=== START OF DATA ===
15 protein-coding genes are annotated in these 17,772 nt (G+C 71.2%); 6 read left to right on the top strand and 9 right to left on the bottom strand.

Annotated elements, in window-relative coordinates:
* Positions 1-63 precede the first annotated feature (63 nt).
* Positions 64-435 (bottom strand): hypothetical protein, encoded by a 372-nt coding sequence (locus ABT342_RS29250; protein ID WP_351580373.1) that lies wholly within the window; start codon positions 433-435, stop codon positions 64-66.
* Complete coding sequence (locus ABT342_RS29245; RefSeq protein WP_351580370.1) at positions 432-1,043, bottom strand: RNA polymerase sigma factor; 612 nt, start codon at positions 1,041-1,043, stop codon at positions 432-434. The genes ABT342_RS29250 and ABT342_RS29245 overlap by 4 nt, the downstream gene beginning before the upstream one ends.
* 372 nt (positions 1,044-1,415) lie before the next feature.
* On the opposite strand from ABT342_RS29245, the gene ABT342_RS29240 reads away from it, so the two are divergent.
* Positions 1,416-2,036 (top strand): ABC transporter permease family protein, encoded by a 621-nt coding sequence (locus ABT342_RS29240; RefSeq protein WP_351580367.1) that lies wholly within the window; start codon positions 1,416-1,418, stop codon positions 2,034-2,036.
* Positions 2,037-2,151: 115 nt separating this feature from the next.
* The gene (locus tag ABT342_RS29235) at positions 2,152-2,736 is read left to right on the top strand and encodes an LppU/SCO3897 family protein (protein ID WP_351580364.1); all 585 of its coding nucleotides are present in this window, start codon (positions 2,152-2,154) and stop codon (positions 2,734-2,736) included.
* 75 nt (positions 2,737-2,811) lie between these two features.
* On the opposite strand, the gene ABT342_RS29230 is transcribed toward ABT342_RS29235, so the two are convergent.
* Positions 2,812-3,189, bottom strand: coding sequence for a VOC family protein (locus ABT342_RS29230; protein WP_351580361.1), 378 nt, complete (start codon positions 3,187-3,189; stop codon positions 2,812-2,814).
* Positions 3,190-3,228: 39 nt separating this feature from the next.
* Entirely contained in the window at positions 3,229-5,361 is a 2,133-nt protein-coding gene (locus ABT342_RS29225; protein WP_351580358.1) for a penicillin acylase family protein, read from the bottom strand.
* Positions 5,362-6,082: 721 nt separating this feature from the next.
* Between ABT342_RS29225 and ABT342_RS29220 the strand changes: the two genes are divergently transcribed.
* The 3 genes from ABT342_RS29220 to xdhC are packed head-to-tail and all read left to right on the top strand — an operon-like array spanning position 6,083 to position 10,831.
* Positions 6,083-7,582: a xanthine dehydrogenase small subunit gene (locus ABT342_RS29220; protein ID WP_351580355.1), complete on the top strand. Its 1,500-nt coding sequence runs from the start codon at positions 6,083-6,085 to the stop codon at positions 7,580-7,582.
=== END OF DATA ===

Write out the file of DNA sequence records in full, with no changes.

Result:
15 protein-coding genes are annotated in these 17,772 nt (G+C 71.2%); 6 read left to right on the top strand and 9 right to left on the bottom strand.

Annotated elements, in window-relative coordinates:
* Positions 1-63 precede the first annotated feature (63 nt).
* Positions 64-435 (bottom strand): hypothetical protein, encoded by a 372-nt coding sequence (locus ABT342_RS29250; protein ID WP_351580373.1) that lies wholly within the window; start codon positions 433-435, stop codon positions 64-66.
* Complete coding sequence (locus ABT342_RS29245; RefSeq protein WP_351580370.1) at positions 432-1,043, bottom strand: RNA polymerase sigma factor; 612 nt, start codon at positions 1,041-1,043, stop codon at positions 432-434. The genes ABT342_RS29250 and ABT342_RS29245 overlap by 4 nt, the downstream gene beginning before the upstream one ends.
* 372 nt (positions 1,044-1,415) lie before the next feature.
* On the opposite strand from ABT342_RS29245, the gene ABT342_RS29240 reads away from it, so the two are divergent.
* Positions 1,416-2,036 (top strand): ABC transporter permease family protein, encoded by a 621-nt coding sequence (locus ABT342_RS29240; RefSeq protein WP_351580367.1) that lies wholly within the window; start codon positions 1,416-1,418, stop codon positions 2,034-2,036.
* Positions 2,037-2,151: 115 nt separating this feature from the next.
* The gene (locus tag ABT342_RS29235) at positions 2,152-2,736 is read left to right on the top strand and encodes an LppU/SCO3897 family protein (protein ID WP_351580364.1); all 585 of its coding nucleotides are present in this window, start codon (positions 2,152-2,154) and stop codon (positions 2,734-2,736) included.
* 75 nt (positions 2,737-2,811) lie between these two features.
* On the opposite strand, the gene ABT342_RS29230 is transcribed toward ABT342_RS29235, so the two are convergent.
* Positions 2,812-3,189, bottom strand: coding sequence for a VOC family protein (locus ABT342_RS29230; protein WP_351580361.1), 378 nt, complete (start codon positions 3,187-3,189; stop codon positions 2,812-2,814).
* Positions 3,190-3,228: 39 nt separating this feature from the next.
* Entirely contained in the window at positions 3,229-5,361 is a 2,133-nt protein-coding gene (locus ABT342_RS29225; protein WP_351580358.1) for a penicillin acylase family protein, read from the bottom strand.
* Positions 5,362-6,082: 721 nt separating this feature from the next.
* Between ABT342_RS29225 and ABT342_RS29220 the strand changes: the two genes are divergently transcribed.
* The 3 genes from ABT342_RS29220 to xdhC are packed head-to-tail and all read left to right on the top strand — an operon-like array spanning position 6,083 to position 10,831.
* Positions 6,083-7,582: a xanthine dehydrogenase small subunit gene (locus ABT342_RS29220; protein ID WP_351580355.1), complete on the top strand. Its 1,500-nt coding sequence runs from the start codon at positions 6,083-6,085 to the stop codon at positions 7,580-7,582.